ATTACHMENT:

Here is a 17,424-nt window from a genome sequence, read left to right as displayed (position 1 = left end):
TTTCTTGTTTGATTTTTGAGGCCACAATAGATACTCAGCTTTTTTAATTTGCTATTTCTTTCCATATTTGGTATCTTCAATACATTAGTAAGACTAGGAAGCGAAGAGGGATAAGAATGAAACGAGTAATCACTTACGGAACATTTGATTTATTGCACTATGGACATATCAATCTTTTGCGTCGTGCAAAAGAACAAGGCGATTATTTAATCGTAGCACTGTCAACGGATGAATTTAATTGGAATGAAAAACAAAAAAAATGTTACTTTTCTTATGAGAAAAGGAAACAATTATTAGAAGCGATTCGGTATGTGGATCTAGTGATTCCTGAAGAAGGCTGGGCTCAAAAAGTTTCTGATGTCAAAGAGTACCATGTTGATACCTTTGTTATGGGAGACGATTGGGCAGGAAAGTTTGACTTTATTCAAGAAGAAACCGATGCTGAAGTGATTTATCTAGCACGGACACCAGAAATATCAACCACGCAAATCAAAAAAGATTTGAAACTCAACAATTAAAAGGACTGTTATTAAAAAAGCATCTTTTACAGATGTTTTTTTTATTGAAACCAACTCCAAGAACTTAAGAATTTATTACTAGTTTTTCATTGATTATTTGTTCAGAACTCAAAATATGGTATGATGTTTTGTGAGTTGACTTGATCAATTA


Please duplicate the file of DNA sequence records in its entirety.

Here is a 17,424-nt window from a genome sequence, read left to right as displayed (position 1 = left end):
TTTCTTGTTTGATTTTTGAGGCCACAATAGATACTCAGCTTTTTTAATTTGCTATTTCTTTCCATATTTGGTATCTTCAATACATTAGTAAGACTAGGAAGCGAAGAGGGATAAGAATGAAACGAGTAATCACTTACGGAACATTTGATTTATTGCACTATGGACATATCAATCTTTTGCGTCGTGCAAAAGAACAAGGCGATTATTTAATCGTAGCACTGTCAACGGATGAATTTAATTGGAATGAAAAACAAAAAAAATGTTACTTTTCTTATGAGAAAAGGAAACAATTATTAGAAGCGATTCGGTATGTGGATCTAGTGATTCCTGAAGAAGGCTGGGCTCAAAAAGTTTCTGATGTCAAAGAGTACCATGTTGATACCTTTGTTATGGGAGACGATTGGGCAGGAAAGTTTGACTTTATTCAAGAAGAAACCGATGCTGAAGTGATTTATCTAGCACGGACACCAGAAATATCAACCACGCAAATCAAAAAAGATTTGAAACTCAACAATTAAAAGGACTGTTATTAAAAAAGCATCTTTTACAGATGTTTTTTTTATTGAAACCAACTCCAAGAACTTAAGAATTTATTACTAGTTTTTCATTGATTATTTGTTCAGAACTCAAAATATGGTATGATGTTTTGTGAGTTGACTTGATCAATTA